Did you know that over 600,000 elderly Americans are treated in an emergency room due to accidents in their homes and falls are the #1 cause of fatal accidents for the elderly? These alarming numbers can be reduced with simple changes and modifications that will make a home safer and more comfortable to live in.
When it comes to home safety, start from the floor and go up. Everywhere you walk in your home needs to be free from clutter. Stacks of newspapers and magazines can cause you to trip. Electrical cords that must be stepped over are very dangerous. Throw rugs are notorious for causing falls – throw them out. These are simple changes that may save you a trip to the hospital.
If you love to travel, retirement can give you an opportunity to take all those fantastic trips you’ve been putting off. But where should you go?
Many seniors keep a “bucket list” of dream travel destinations and cross a few of those travel goals off the list after every vacation. If you’re wondering what to put on your list, consider some of these popular favorites from Smithsonian Magazine. Many of them even offer great senior discounts!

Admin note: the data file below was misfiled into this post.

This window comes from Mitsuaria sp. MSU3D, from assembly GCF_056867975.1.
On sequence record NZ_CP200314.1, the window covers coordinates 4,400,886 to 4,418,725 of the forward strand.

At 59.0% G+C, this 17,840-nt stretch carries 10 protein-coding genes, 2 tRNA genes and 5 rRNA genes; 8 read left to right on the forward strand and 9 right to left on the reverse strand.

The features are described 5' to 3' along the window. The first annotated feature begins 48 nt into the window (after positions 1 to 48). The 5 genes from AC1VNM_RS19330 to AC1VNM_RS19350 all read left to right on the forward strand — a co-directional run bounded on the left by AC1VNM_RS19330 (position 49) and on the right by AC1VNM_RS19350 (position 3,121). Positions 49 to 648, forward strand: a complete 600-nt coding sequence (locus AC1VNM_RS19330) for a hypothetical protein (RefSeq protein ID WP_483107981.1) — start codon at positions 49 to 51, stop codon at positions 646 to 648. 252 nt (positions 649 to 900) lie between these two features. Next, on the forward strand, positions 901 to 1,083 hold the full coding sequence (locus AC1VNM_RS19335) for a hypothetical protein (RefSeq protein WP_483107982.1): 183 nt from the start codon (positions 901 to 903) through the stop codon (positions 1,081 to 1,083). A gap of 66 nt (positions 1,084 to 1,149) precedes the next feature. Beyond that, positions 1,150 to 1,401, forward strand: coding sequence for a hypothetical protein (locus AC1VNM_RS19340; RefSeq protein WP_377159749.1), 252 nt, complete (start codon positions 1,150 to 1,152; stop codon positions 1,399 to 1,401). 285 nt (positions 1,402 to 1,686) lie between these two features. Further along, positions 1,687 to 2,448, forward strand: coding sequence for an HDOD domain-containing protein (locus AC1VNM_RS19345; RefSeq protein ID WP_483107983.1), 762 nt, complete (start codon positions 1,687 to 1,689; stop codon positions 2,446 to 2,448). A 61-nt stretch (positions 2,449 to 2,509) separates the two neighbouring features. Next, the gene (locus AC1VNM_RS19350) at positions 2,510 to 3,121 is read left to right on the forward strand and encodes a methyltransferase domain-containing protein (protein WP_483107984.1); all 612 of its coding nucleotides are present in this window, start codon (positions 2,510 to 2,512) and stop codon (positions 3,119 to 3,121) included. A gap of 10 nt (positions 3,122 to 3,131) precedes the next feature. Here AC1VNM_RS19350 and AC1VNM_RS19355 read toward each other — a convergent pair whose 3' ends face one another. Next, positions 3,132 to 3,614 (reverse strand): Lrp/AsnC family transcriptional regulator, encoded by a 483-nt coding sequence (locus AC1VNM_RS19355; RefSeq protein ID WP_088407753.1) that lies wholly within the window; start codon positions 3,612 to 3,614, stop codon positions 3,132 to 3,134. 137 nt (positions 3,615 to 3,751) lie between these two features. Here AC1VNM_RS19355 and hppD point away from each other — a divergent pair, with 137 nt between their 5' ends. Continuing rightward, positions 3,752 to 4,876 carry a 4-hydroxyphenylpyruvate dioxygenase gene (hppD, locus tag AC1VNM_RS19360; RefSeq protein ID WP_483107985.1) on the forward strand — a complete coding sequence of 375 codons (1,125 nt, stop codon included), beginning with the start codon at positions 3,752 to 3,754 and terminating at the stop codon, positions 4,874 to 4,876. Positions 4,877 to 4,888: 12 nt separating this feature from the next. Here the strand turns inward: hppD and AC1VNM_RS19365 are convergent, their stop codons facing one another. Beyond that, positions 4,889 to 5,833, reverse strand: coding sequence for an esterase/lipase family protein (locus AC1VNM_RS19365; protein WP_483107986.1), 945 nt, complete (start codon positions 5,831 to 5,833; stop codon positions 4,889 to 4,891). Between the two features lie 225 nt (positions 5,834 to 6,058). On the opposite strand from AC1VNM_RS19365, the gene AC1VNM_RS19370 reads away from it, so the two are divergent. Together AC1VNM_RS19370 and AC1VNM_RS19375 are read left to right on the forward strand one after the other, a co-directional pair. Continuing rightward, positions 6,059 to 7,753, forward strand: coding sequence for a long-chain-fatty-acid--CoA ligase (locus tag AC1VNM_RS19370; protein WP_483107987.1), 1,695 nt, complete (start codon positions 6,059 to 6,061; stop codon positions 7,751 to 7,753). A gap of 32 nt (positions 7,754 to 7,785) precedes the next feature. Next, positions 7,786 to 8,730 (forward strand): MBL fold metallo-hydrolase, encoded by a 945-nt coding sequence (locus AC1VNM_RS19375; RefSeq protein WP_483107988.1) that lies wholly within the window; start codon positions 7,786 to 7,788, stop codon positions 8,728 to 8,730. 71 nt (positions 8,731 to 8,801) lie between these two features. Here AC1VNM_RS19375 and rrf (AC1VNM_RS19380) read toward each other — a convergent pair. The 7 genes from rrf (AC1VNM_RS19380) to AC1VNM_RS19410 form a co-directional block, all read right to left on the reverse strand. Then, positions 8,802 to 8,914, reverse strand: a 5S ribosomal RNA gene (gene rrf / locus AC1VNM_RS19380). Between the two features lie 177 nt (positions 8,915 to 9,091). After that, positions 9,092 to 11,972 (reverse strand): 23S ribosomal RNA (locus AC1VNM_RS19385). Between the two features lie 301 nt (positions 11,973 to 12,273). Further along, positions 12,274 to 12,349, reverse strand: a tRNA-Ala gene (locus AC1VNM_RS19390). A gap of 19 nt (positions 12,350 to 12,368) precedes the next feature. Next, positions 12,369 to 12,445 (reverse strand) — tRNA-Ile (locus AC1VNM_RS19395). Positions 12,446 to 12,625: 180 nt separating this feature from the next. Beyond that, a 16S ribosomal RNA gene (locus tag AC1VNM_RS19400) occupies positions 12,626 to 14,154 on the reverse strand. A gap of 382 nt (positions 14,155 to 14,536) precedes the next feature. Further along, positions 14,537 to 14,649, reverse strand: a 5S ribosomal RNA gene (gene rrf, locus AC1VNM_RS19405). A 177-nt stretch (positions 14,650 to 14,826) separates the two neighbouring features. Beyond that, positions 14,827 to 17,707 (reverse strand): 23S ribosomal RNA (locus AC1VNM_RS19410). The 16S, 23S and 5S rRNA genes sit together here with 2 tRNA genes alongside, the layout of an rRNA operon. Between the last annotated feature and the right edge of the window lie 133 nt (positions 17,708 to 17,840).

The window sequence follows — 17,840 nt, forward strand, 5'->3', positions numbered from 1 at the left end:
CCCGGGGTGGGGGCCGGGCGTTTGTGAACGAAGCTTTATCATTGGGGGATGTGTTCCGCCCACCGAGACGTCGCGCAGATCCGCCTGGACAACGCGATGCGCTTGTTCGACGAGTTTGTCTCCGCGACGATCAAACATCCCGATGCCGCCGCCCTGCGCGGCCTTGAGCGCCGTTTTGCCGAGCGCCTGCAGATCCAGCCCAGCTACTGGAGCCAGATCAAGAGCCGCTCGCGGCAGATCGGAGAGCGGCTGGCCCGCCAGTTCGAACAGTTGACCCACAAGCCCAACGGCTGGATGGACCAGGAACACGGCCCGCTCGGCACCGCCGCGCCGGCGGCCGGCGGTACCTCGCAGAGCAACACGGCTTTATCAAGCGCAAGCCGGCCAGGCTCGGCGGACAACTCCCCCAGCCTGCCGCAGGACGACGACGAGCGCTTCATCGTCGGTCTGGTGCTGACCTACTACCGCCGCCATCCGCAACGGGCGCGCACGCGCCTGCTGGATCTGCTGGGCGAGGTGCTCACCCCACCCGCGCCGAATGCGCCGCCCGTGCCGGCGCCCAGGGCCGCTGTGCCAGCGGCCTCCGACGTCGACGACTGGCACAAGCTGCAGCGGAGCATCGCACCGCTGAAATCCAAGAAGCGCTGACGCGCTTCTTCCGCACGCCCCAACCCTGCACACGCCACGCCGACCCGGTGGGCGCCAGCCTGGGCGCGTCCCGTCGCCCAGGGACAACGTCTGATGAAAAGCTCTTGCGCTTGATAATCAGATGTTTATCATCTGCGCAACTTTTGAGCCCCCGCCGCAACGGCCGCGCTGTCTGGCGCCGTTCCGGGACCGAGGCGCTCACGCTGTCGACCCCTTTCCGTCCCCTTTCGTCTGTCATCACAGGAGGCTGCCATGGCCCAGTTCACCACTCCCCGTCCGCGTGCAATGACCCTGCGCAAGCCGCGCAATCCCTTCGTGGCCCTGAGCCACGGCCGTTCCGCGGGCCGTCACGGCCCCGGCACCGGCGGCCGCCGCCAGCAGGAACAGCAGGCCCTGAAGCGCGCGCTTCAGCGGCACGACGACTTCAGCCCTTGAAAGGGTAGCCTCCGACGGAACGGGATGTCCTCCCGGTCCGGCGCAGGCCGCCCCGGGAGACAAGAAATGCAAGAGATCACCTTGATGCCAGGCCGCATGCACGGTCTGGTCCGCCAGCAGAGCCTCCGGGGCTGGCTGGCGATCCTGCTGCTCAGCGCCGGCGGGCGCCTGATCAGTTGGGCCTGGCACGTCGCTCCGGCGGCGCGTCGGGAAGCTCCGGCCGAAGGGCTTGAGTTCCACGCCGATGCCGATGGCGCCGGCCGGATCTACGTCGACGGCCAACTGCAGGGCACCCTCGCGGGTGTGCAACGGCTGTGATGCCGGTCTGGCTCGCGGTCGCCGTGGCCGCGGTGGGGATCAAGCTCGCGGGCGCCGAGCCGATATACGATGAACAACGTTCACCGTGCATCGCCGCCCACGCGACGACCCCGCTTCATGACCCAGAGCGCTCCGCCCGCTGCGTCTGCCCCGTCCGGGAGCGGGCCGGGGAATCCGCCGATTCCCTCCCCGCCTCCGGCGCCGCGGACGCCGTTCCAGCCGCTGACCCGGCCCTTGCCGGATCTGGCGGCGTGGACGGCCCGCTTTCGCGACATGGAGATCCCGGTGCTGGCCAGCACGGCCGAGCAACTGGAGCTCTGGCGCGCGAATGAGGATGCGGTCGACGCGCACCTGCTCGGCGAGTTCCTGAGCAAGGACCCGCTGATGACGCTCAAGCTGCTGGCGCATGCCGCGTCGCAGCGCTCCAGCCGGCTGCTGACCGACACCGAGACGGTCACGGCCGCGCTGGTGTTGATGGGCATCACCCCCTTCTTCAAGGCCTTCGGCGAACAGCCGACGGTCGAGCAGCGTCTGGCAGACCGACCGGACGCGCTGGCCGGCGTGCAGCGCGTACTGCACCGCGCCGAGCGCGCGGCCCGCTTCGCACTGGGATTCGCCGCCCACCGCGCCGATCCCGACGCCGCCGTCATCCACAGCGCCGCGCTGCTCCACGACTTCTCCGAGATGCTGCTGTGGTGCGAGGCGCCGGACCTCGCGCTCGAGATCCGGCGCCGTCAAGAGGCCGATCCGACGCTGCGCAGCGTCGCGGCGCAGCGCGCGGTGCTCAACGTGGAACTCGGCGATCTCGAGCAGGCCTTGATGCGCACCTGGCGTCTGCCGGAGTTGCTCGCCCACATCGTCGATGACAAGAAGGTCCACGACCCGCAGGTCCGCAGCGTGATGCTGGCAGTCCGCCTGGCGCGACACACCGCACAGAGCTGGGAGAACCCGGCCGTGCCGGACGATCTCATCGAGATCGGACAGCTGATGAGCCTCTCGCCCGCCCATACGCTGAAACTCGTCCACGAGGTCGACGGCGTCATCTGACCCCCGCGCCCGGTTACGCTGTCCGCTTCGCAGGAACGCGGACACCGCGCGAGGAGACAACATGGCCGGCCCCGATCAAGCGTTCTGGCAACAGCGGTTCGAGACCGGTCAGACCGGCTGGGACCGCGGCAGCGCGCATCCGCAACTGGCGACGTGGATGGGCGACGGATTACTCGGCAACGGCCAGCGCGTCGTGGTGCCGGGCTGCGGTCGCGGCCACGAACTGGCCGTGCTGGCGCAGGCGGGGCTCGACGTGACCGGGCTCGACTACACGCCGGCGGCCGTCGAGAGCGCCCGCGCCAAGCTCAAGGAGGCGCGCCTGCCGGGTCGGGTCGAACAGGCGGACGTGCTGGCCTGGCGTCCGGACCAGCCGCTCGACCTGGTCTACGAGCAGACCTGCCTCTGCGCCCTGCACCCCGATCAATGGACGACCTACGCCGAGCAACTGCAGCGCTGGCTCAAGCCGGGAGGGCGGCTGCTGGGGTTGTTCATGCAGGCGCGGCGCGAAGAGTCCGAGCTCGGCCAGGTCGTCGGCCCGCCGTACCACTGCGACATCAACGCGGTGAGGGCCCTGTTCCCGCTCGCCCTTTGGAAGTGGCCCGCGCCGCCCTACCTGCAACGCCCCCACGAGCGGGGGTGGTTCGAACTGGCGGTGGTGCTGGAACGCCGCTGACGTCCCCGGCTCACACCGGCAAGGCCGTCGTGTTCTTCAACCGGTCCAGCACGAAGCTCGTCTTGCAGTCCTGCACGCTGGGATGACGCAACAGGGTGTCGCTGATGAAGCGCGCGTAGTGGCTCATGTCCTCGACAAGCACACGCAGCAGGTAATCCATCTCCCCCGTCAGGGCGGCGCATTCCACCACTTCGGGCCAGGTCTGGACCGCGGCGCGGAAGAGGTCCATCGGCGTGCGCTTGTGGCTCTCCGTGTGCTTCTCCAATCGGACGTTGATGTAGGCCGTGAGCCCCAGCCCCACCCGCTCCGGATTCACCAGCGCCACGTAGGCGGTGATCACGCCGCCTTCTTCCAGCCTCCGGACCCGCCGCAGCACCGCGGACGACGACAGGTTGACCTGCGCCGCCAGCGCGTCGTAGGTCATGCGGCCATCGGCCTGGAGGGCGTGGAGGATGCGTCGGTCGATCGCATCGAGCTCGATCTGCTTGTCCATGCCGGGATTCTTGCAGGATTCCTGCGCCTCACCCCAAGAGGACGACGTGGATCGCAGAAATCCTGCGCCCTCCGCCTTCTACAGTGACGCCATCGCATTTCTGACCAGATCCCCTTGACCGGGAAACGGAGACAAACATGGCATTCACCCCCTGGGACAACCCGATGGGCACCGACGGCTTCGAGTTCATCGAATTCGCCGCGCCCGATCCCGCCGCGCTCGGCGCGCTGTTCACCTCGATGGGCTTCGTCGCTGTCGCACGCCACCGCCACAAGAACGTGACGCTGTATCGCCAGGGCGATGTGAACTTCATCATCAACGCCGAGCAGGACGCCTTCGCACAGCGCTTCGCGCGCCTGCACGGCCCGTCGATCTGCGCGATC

Fallingwater is the famous house by Frank Lloyd Wright that is built over a waterfall in Pennsylvania. It’s the ultimate American dream home, and for many people, it’s the trip of a lifetime. The Fallingwater Visitor Center recommends that seniors wear comfortable walking shoes and alerts visitors to the fact that the home features more than 100 steps. If mobility is a concern, however, you can get to the site by shuttle.
As a person ages, the body naturally experiences changes in center of gravity and a loss of muscle strength. These changes put seniors at risk for falling and can lead to serious injury or even death. One in three people over the age of 65 take a bad fall each year, with two-thirds of those falls happening at home.
Falls can have a detrimental effect on a person’s ability to live an independent life. An otherwise healthy senior who has fallen may suffer a broken hip or a head injury. Injuries of this type require hospitalization and lengthy recoveries, frequently in a long-term care facility. The physical and emotional tolls that a senior suffers during this period can be life altering and strip a senior of an independent life.